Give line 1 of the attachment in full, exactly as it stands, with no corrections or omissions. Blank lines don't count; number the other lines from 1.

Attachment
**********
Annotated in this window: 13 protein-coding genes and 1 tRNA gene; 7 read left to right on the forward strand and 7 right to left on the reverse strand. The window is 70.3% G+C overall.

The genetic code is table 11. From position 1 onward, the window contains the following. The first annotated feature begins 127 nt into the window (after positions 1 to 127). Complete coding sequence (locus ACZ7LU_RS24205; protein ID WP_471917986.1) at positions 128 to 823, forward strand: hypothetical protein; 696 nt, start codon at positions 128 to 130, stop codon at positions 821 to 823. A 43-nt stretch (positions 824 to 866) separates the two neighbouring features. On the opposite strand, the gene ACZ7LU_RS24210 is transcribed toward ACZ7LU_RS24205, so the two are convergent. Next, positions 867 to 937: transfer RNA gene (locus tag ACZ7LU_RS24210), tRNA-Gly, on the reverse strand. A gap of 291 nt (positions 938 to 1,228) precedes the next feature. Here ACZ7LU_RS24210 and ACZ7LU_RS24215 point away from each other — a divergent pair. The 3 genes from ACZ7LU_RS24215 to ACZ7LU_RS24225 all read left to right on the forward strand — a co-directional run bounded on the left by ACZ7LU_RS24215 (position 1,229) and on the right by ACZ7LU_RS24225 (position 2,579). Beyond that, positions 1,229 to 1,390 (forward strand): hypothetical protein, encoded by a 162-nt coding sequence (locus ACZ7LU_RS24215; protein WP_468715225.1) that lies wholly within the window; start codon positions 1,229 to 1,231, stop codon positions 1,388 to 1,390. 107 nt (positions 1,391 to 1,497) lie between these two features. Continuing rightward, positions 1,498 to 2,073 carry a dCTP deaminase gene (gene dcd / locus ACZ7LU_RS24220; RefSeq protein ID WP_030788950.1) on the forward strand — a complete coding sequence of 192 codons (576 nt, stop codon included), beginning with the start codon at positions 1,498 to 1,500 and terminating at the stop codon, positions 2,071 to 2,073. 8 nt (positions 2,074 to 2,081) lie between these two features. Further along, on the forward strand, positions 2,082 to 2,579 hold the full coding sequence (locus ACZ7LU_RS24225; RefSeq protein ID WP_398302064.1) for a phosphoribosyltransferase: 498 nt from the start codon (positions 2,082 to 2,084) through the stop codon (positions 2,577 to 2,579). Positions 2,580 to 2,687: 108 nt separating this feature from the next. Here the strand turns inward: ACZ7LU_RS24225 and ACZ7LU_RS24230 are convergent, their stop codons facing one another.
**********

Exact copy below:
Annotated in this window: 13 protein-coding genes and 1 tRNA gene; 7 read left to right on the forward strand and 7 right to left on the reverse strand. The window is 70.3% G+C overall.